Since few designers have access to expensive fMRI machines or the training to use them, we’ll probably keep asking the questions. But it’s important that we admit that answers don’t actually tell us what is or will be going on in the brains of the target audience.

As tools for measuring brain activity become more sophisticated, they’ll also become more affordable and easier to use. Eventually designers will all hook up test participants to machines to measure brain activity, heart rate, galvanic skin response, and so on. Some already are. There are some reliable biometrics tools available as I write this book, although some are still very expensive, and many are hard to learn to use.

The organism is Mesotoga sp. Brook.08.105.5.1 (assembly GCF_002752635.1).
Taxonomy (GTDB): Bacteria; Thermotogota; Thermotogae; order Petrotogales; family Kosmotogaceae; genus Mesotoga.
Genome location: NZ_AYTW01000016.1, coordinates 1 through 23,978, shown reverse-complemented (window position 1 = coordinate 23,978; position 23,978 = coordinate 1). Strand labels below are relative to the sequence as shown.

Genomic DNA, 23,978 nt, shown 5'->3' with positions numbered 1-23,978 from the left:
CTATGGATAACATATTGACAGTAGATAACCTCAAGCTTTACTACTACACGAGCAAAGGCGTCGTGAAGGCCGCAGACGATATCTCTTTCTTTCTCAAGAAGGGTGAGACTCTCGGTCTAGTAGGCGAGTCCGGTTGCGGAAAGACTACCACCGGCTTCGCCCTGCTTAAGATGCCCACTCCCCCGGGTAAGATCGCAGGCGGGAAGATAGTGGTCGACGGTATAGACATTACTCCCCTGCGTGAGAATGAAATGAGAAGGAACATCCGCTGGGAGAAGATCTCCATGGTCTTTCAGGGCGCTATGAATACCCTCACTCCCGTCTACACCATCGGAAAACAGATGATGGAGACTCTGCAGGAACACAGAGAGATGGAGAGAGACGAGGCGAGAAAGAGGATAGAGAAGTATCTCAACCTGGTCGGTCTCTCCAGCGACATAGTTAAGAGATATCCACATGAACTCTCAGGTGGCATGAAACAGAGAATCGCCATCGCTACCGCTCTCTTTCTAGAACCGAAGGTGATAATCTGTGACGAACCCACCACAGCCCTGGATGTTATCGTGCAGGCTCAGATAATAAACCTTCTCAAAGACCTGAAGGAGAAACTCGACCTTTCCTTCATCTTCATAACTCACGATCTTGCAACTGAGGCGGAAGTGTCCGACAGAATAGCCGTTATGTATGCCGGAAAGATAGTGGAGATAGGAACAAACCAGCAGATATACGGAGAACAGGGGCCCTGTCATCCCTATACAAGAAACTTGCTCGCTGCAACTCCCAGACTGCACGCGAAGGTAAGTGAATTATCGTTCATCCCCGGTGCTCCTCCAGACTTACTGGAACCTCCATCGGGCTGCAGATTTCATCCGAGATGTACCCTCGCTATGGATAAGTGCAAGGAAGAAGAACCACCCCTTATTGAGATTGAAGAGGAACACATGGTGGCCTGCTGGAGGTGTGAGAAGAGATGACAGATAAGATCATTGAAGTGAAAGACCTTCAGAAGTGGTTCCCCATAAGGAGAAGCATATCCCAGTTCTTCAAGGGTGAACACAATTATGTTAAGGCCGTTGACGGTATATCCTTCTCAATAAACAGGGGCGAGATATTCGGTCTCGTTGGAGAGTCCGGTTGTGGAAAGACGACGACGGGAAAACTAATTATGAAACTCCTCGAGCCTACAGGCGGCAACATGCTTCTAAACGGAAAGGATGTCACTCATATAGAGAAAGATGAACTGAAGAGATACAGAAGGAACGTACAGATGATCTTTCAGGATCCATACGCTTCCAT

• Refrain from making design decisions based entirely on what people say they would do. You can take this information into account, but don’t use it as the basis for major design or redesign decisions.
  • Watch how people actually interact with your products and services, then use this insight into their behavior to inform how to change them to better suit people’s needs.
  • Biometric equipment for body/brain measurements will only improve and become more affordable. Begin planning how and when you’ll incorporate this feedback into your designs so you don’t have to rely on the (faulty) conscious verbalizations of your target audience.



  1. Logistics news and Trends Avatar

    Thanks for sharing this information